Much Additional Work for Everyone if a Rollover or a Transfer is Handled Incorrectly
Although many individuals don’t know the difference between a rollover or a transfer the following email response illustrates why it so important for bankers to know the difference.
When there is a transfer there is no taxable event which needs to be reported to the IRS. The IRS custodian/trustee remitting the IRA funds to the successor IRA custodian/trustee is not required to prepare a Form 1099-R to report the distribution being made to the successor custodian/trustee because no distribution was “received” by the individual.
There must always be IRS reporting if a person has received an IRA withdrawal. A form 1099-R must be prepared even if the person subsequently makes a rollover contribution. The IRS believes a person needs to pay tax on the distribution unless the person makes a qualifying rollover and completes their tax return to reflect the rollover and claim the distribution is not required to be included in their income.
The situation. FF (brokerage) had issued a check to Jane Doe for $42,000 in June of 2019. Jane Doe had brought the check to ABC bank within 15 days. The $42,000 was contributed to her traditional IRA. ABC Bank processed the transaction as a transfer. FF issued Jane Doe a 2019 Form 1099-R showing she had received a distribution of $42,000. The 2019 Form 5498 prepared by ABC Bank did not show a rollover contribution in box 2. Jane prepared her tax return and she excluded the $42,000 from her taxable income.
Because there was no Form 5498 prepared showing that she had made a rollover contribution the IRS sent her in 2021 a tax bill for $8,400 including penalties and interest. She (or H&R Block on her behalf had written the IRS) and explained she had made a rollover. ABC Bank had written a letter indicating it should have processed the $42,000 contribution as a rollover.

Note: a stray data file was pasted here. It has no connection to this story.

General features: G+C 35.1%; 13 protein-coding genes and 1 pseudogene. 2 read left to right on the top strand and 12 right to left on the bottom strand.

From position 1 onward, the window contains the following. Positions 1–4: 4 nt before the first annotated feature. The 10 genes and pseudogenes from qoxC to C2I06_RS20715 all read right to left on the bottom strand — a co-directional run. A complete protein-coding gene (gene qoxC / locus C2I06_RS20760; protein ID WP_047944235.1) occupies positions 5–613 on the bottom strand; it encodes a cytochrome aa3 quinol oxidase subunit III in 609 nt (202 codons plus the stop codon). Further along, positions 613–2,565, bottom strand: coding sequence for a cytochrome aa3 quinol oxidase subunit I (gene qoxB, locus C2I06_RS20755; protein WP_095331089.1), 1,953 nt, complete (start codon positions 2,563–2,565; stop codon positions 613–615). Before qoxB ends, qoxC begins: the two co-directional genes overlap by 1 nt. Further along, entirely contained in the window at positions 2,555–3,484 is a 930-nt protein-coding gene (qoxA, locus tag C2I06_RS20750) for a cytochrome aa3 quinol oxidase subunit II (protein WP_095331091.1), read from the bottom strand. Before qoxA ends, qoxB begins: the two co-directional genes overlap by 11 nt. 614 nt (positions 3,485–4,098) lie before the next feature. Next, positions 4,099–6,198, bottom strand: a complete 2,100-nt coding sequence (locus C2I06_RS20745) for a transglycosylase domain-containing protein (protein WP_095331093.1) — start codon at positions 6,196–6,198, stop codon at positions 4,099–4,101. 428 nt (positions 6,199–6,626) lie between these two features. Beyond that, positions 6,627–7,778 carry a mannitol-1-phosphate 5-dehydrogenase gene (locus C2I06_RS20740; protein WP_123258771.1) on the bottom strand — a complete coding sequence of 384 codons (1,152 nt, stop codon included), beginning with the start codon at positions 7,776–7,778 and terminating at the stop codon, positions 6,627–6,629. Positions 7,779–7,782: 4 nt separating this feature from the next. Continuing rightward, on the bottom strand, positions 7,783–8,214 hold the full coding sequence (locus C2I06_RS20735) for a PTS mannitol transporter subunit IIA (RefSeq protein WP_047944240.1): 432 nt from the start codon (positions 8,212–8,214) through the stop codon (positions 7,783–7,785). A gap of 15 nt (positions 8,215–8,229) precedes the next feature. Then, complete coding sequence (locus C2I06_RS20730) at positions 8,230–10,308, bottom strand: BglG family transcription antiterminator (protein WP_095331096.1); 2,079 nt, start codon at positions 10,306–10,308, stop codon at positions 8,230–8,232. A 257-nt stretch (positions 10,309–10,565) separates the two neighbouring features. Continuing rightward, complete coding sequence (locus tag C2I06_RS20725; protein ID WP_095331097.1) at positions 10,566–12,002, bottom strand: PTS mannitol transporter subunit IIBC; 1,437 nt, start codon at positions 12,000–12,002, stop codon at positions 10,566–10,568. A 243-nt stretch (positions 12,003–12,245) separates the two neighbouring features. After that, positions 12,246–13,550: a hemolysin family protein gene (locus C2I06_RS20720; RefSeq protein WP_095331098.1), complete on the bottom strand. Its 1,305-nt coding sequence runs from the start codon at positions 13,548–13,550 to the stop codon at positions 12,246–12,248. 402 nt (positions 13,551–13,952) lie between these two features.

The IRS in January of 2022 has informed Jane Doe that her explanation was not being accepted. Why? Although ABC Bank wrote a letter explaining that it should have reported her $42,000 contribution as a rollover, it did not prepare a corrected 2019 Form 5498 showing the rollover. The IRS apparently will not remove a tax assessment unless an IRA custodian prepares a corrected Form 5498.
It appears the IRS has the policy - we are not going to treat the transaction as a rollover and non-taxable unless the financial institution serving as the IRA custodian prepares a corrected Form 5498 showing there was a rollover.
Now that Jane Doe has furnished the IRS with the corrected 2019 Form 5498 we expect the IRS will remove its claim for $8,400. The IRS may not be in a good mood, however, because they have spent a lot of time on this situation.
It is possible the IRS will assess ABC Bank a $100 fine for preparing her 2019 Form 5498 incorrectly and then not correcting it once the bank learned of the error. Making corrections is always time consuming for everyone involved - Jane Doe, ABC Bank and the IRS.